Yeah I probably should have set some bounds on the modifiers the way you did, i.e. I assumed that r <= 0.2, and there are some "edge cases" that I think I may have to correct (for example, I'm not sure if I accounted for the additive bonus b correctly -- for example I think I should modify the "If" statement for Case 1 for things like if b = 1000 or something; but fortunately, there are no such modifiers in the game currently, as far as I know, so b is basically always 0 right now). It can be hard to know which game mechanics we can assume won't change in the future; but realistically the equations would need to be updated when that point comes, and having the equations account for all sorts of hypotheticals makes it harder to understand and harder to debug.

Yeah I assumed that residual armor doesn't have any effective armor modifiers, because I'm not aware of any in the game right now. (Again, this is because Impact Mitigation actually affects the hit strength and not the armor, even though it's mathematically equivalent, and Polarized Armor has no effect on residual armor.) If Alex added something to the game that affects it, I'd have to modify the equations.

I think beyond approximation errors (assuming continuous weapons, etc), the biggest thing we're missing with the armor analysis is an account of the ship's exposed armor area as well as how scattered shots are. It's unrealistic to assume that every shot hits the exact same spot every time, and severely downplays the benefit that having a lot of attackable area has for a ship's armor tankiness. I know that it would be easier to simulate at this point, so I might try and do both -- knowing that simulation is going to be slow means I probably wouldn't be able to get nice graphs out of it.

That might be something to consider later on, but it might be one of those things where it might be better for the player to just get a "feel" for how things work, rather than trying to be mathematically precise. For example, we commonly just look at a weapon's DPS as stated on the stat card, even though in practice some shots miss, etc. We also aren't including things like the effect of CR, shipsystem bonuses, and so forth. In this case the reason for doing the mathematical modeling is to get a feel for the effect of the various skills and hullmods, so it just needs to be close enough to that.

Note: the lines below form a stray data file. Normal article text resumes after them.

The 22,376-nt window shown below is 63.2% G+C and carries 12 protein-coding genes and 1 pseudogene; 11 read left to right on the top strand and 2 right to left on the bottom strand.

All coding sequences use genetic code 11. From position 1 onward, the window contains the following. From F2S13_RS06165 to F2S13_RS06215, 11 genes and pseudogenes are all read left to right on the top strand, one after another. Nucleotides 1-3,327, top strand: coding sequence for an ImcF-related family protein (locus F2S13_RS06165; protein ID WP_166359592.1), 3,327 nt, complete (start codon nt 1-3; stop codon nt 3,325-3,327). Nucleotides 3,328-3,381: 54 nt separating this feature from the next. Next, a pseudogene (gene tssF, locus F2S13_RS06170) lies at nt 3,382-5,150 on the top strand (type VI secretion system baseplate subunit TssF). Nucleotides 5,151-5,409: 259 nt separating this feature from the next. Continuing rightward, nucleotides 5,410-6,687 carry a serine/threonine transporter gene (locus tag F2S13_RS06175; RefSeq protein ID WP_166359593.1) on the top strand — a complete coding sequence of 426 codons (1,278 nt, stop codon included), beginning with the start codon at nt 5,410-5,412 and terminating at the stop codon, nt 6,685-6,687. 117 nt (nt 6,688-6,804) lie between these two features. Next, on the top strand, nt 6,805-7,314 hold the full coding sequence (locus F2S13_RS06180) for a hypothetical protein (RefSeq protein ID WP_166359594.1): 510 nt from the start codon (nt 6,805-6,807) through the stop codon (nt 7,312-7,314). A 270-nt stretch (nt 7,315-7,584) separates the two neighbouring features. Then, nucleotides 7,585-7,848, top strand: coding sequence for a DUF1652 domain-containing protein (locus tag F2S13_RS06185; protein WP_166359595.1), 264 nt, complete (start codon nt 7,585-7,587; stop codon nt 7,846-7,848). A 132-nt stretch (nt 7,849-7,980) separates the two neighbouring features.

Yes a bigger ship is "flatter" to the weapon, and thus has more armor cells to chew through compared with a smaller ship. However, smaller ships are harder to hit (so, the chance that there is no hit at all increases). The spread of a weapon also depends on the weapon's distance to the target, how much the target is maneuvering, etc. So it's hard to define the problem properly to get meaningful numbers.

Having said that, I think a Monte Carlo simulation of that would actually be rather straightforward to program in Matlab or whatever is your program of choice. Unfortunately I don't have access to those programs anymore, so it's basically just Excel for me now.
« Last Edit: December 28, 2021, 09:08:15 AM by Vanshilar »
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intrinsic_parity

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Re: An analysis of armor, and skills and hull mods that affect it
« Reply #19 on: December 28, 2021, 10:17:33 AM »

Personally, I don't see the point in modeling stuff as a continuous system when it's actually discrete, and you can very easily just numerically evaluate the discrete system to get the exact solution with no modeling error.

Also, if you're looking for free/open source programming languages, Python is pretty close to MATLAB syntax wise, and should be easy to pick up if you were comfortable in MATLAB. I would also highly recommend the programming language Julia. I've been transitioning a lot my MATLAB code to Julia for performance reasons, but it has very similar syntax to MATLAB, and should be a similarly easy transition.

Also, it's 100% worth learning latex! Overleaf is a really nice website that handles all the compiling stuff for you.
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float

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Re: An analysis of armor, and skills and hull mods that affect it
« Reply #20 on: December 28, 2021, 11:15:30 AM »

Edit: I forgot to address the elite part. Impact Mitigation's old elite effect was to add 50 armor for damage reduction calculation purposes. It did this when armor was full, I'm not sure how it was applied as armor decreased (i.e. I'm not sure if it continued adding 50, or if it decreased at the same rate as armor). However, it did not affect the residual armor, which would still be at 5% of the base armor. But as an unstated bonus, if the target's residual armor were less than 50, then it would use 50 for residual armor. So it basically had a hidden effect where the residual armor was floored at 50. But if the target's base armor were 1000 or greater, it had no effect on the residual armor.